DIS: At this race, you have multiple classes of cars with different speeds, different weights, and different braking points all running close together. How difficult is that to maneuver?
DF: You’ve said it, really. How you manage traffic is everything. There’s obviously the “don’t screw up, don’t crash the thing into the wall, don’t break anything if you can help it,” but it’s all about how you deal with traffic. Being a little tiny bit loose through traffic, not taking the nose off through traffic; those things have got a lot to do with it. You encounter drivers with different abilities and you encounter multiple drivers in the same car. The trick is sometimes not to confuse one of the same guys still in the car with something completely different, a different talent level. So that was always a challenge.
To me a great sports car driver is someone who can get through traffic quickly and Allan McNish was one of the best I think I have ever seen at that. My brother [Marino Franchitti] is really good – that was when were teammates – that was when I lost a little bit to him. I remember when [Juan Pablo] Montoya was driving our car he was very aggressive through traffic and 90% of the time it was amazing, and you know sometimes, there’d be a little damage.
Juan Pablo can drive anything. It’s a shame he’s not full time in IndyCar this year because I love watching him drive. I didn’t much like completing against him because he was so good. I loved being his teammate, I loved watching him drive.
DIS: What’s the toughest part of this race? Is it the night racing, the flat out competition, the different classes, the driver talent, the course itself?
DF: With most races, the preparation is a big part of it, before you’ve even shown up for the teams and the drivers. It’s all the things you just mentioned. A person has to do their job, have good teammates and you’ve got to have a little bit of luck. We talk about all of these things, but the element of luck is still there. You can’t ignore it.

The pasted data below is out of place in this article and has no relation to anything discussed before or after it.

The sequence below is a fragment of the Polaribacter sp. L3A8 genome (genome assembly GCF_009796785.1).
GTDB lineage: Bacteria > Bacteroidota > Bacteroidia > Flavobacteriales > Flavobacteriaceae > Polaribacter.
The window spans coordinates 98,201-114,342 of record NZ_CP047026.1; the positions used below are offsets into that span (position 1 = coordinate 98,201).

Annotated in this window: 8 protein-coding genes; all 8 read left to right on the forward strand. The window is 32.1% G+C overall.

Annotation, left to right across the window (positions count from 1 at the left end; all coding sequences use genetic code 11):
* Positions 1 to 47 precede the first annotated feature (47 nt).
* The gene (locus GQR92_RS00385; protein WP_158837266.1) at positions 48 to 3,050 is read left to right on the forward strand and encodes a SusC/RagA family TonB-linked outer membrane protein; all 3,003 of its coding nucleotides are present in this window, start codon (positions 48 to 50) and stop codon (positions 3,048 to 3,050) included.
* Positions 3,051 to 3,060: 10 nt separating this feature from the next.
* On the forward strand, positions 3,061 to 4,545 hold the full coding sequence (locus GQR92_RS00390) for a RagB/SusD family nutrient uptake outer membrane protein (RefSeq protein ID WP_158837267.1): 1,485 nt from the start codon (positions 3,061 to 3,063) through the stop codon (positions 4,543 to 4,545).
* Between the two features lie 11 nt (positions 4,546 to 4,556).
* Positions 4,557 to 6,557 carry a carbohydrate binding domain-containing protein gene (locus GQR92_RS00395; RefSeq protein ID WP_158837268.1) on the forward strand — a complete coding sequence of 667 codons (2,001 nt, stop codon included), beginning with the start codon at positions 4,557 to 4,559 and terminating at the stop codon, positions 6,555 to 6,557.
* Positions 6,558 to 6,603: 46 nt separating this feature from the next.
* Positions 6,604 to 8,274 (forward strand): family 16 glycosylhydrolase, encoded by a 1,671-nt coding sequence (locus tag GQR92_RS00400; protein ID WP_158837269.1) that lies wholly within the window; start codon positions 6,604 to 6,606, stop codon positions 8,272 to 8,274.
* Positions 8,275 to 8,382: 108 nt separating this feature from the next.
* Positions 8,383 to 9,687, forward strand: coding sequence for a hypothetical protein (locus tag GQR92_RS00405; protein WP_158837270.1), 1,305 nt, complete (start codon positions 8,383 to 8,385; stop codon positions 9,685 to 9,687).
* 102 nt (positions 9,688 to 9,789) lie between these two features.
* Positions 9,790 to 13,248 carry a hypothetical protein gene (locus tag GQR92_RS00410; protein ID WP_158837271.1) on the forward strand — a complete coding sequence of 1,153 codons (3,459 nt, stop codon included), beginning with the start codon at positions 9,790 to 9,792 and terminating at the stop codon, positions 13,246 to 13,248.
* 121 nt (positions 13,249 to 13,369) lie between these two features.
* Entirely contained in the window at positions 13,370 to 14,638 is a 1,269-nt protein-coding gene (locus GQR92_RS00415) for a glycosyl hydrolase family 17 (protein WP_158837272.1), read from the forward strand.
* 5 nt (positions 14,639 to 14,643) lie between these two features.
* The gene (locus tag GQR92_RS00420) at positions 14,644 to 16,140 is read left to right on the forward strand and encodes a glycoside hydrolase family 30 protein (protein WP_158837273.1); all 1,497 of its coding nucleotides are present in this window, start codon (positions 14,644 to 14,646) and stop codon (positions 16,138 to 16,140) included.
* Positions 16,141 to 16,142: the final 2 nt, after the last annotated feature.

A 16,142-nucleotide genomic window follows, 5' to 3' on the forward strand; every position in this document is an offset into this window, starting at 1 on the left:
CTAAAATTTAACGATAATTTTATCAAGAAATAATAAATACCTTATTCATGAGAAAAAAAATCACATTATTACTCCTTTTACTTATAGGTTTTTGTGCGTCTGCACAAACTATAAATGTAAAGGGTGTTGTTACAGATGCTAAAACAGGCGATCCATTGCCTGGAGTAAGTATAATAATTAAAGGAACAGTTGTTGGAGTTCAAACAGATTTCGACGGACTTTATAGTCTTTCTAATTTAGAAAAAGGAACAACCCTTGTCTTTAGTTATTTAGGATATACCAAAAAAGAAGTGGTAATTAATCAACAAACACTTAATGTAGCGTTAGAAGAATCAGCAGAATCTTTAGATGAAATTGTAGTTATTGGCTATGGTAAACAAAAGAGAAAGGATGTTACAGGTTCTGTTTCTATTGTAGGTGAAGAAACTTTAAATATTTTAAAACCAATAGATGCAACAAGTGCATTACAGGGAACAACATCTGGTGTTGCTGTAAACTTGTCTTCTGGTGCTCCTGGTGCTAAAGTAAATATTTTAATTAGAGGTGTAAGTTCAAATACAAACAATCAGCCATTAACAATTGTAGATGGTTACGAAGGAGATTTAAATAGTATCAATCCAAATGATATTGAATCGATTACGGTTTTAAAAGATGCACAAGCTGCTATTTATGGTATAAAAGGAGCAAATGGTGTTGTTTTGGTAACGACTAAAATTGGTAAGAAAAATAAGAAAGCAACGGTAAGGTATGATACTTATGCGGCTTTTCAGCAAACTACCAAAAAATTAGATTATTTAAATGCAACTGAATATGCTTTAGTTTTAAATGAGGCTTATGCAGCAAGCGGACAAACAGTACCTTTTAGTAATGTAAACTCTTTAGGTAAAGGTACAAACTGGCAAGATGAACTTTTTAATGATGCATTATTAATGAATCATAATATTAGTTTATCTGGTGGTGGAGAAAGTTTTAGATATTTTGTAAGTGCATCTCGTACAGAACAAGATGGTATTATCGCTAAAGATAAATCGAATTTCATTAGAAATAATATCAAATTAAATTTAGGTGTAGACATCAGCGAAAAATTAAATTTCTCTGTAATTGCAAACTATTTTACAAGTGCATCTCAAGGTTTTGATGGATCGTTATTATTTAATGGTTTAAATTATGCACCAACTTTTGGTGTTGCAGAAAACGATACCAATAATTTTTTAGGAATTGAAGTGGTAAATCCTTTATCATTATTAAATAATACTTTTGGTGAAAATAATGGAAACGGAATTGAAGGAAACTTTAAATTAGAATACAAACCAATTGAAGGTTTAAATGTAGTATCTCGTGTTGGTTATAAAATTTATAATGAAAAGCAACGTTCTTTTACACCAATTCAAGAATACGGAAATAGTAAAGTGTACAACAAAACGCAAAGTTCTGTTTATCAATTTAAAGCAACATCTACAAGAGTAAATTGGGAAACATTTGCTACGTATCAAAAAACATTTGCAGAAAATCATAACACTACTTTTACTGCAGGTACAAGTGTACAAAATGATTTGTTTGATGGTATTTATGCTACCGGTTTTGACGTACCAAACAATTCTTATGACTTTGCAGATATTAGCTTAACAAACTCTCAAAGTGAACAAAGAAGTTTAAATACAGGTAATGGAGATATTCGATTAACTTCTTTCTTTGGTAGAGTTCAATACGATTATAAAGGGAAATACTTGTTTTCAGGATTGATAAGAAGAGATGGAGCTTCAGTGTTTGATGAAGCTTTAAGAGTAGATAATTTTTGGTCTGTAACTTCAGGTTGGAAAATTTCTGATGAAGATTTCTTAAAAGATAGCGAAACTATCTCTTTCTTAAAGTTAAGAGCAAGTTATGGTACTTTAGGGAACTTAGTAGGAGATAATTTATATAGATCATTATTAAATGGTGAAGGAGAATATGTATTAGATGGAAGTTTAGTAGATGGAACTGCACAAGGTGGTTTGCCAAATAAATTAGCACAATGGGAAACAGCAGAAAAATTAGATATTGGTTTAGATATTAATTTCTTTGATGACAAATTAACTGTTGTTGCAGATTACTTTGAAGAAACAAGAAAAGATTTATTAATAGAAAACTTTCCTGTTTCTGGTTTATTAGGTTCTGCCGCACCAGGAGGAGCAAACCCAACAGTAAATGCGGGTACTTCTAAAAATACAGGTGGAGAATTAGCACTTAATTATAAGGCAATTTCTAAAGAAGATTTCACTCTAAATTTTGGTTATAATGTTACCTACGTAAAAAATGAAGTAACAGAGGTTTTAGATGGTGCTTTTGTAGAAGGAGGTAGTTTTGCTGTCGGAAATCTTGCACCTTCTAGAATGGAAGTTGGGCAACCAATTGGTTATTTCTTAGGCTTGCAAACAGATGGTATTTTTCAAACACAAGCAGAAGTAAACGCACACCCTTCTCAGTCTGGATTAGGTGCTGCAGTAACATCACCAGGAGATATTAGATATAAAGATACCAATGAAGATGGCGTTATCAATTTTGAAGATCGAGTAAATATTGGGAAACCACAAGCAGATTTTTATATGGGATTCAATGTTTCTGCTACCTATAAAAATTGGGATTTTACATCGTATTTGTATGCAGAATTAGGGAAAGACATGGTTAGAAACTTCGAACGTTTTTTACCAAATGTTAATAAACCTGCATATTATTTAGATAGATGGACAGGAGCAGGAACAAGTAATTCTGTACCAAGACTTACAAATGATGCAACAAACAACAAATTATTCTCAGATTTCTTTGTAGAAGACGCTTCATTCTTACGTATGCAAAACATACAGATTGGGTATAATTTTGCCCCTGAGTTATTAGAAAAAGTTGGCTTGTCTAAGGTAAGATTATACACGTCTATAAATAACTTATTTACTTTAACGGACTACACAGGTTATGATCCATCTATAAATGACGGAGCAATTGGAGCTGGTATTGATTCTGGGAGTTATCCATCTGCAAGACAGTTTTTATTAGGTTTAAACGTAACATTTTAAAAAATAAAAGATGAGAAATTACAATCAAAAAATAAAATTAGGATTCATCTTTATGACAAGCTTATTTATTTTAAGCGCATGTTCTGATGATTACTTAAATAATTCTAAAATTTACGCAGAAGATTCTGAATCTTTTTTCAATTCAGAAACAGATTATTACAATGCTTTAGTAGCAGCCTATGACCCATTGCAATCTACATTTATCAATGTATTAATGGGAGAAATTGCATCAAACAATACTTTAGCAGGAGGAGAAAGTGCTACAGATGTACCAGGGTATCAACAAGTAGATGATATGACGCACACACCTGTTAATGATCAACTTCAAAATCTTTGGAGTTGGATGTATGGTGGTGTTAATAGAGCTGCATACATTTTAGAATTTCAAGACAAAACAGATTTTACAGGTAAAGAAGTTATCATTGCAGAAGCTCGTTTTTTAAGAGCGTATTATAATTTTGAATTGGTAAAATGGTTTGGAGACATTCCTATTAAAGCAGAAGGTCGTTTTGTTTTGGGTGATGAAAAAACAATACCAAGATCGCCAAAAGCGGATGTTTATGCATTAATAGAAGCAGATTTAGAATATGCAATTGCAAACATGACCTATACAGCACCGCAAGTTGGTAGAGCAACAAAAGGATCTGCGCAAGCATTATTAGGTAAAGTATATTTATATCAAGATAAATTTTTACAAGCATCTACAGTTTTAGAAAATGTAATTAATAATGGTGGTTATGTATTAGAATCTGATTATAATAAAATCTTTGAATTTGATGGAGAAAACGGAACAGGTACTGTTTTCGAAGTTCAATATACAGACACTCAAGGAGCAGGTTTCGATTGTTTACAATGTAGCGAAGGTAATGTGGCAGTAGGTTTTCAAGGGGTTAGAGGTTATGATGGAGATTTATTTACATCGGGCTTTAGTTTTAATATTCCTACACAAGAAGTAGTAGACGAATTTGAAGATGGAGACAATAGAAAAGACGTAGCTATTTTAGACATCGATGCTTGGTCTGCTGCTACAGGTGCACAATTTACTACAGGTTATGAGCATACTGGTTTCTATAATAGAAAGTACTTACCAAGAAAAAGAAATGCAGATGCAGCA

DIS: How would you go about preparing for this race, in particular?
DF: As far as the team is, the way they prepare the car. It’s just months of preparation, making sure that thing is as good as it can be. Listen, generally they change the engine on Friday. That’s the first time it’s running. I’ve been in a situation here before where they changed the engine on Friday and there was a problem. We had to go back to the original engine; that was pretty scary time.
But as far as the driver, by this point in the season I was well into my IndyCar training, you know, and all that sort of stuff. You hydrate, and the weeks leading up to it you eat the right stuff and all that. I remember the last two years when I was driving and Jamie [McMurray] and Max [Papis] would say “Hey, let’s go to this place,” and they take you to some place with some really, really good tasting food that wasn’t very good for you. But you try and look after yourself, you get yourself in the best physical shape you can be.
DIS: Overall, how do you think this event has changed since you last raced in it?
DF: My first year was ’05, so it was already the Daytona Prototype era. I think it has become more of a sprint race. Again, there’s less issues with the cars. When the series’ first got together again I think that was a big plus.
The thing that’s kind of reared its head is the balance of performance in all forms really. The prototypes, the GTs, it’s just such a minefield. I never enjoyed that bit. I never enjoyed being on the losing end of it, and when you were on the winning end of it you sometimes felt like maybe you had a leg up on the opposition. It just didn’t ever sit right. I understand why it’s there in some ways, but that was one thing I didn’t enjoy. The sprint aspect of the race, I like that fact that you’re just flat out, from green flag to checkered